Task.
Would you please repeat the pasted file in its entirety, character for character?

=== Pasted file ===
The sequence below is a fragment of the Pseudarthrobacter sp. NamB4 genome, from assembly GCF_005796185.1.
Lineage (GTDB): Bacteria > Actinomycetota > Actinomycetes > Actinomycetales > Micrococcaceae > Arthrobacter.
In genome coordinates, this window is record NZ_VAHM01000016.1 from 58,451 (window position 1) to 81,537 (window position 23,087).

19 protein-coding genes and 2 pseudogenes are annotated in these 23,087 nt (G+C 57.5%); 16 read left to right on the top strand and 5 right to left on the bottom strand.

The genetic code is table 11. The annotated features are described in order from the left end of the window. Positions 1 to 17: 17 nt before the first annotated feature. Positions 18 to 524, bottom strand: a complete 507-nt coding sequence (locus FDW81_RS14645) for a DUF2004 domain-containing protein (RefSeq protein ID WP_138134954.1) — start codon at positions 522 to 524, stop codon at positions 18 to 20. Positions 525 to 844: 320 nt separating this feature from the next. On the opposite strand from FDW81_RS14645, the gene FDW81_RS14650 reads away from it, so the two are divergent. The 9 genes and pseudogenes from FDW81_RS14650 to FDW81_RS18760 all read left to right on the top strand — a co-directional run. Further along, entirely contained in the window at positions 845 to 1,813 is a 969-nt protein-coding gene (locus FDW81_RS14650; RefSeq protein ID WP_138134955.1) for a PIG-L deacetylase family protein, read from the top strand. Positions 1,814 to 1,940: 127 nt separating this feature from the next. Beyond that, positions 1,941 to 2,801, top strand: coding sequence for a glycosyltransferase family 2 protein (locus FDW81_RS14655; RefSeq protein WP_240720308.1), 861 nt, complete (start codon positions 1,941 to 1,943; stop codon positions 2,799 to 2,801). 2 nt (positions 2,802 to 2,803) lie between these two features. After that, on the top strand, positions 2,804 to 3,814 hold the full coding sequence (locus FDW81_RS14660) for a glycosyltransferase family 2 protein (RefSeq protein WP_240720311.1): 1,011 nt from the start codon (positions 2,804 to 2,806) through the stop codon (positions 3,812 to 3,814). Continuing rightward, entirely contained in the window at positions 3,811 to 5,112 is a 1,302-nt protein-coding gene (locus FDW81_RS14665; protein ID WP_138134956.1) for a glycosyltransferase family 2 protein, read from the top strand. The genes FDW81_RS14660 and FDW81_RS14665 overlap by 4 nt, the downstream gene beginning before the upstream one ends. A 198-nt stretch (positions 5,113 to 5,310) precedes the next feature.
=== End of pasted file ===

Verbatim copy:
The sequence below is a fragment of the Pseudarthrobacter sp. NamB4 genome, from assembly GCF_005796185.1.
Lineage (GTDB): Bacteria > Actinomycetota > Actinomycetes > Actinomycetales > Micrococcaceae > Arthrobacter.
In genome coordinates, this window is record NZ_VAHM01000016.1 from 58,451 (window position 1) to 81,537 (window position 23,087).

19 protein-coding genes and 2 pseudogenes are annotated in these 23,087 nt (G+C 57.5%); 16 read left to right on the top strand and 5 right to left on the bottom strand.

The genetic code is table 11. The annotated features are described in order from the left end of the window. Positions 1 to 17: 17 nt before the first annotated feature. Positions 18 to 524, bottom strand: a complete 507-nt coding sequence (locus FDW81_RS14645) for a DUF2004 domain-containing protein (RefSeq protein ID WP_138134954.1) — start codon at positions 522 to 524, stop codon at positions 18 to 20. Positions 525 to 844: 320 nt separating this feature from the next. On the opposite strand from FDW81_RS14645, the gene FDW81_RS14650 reads away from it, so the two are divergent. The 9 genes and pseudogenes from FDW81_RS14650 to FDW81_RS18760 all read left to right on the top strand — a co-directional run. Further along, entirely contained in the window at positions 845 to 1,813 is a 969-nt protein-coding gene (locus FDW81_RS14650; RefSeq protein ID WP_138134955.1) for a PIG-L deacetylase family protein, read from the top strand. Positions 1,814 to 1,940: 127 nt separating this feature from the next. Beyond that, positions 1,941 to 2,801, top strand: coding sequence for a glycosyltransferase family 2 protein (locus FDW81_RS14655; RefSeq protein WP_240720308.1), 861 nt, complete (start codon positions 1,941 to 1,943; stop codon positions 2,799 to 2,801). 2 nt (positions 2,802 to 2,803) lie between these two features. After that, on the top strand, positions 2,804 to 3,814 hold the full coding sequence (locus FDW81_RS14660) for a glycosyltransferase family 2 protein (RefSeq protein WP_240720311.1): 1,011 nt from the start codon (positions 2,804 to 2,806) through the stop codon (positions 3,812 to 3,814). Continuing rightward, entirely contained in the window at positions 3,811 to 5,112 is a 1,302-nt protein-coding gene (locus FDW81_RS14665; protein ID WP_138134956.1) for a glycosyltransferase family 2 protein, read from the top strand. The genes FDW81_RS14660 and FDW81_RS14665 overlap by 4 nt, the downstream gene beginning before the upstream one ends. A 198-nt stretch (positions 5,113 to 5,310) precedes the next feature.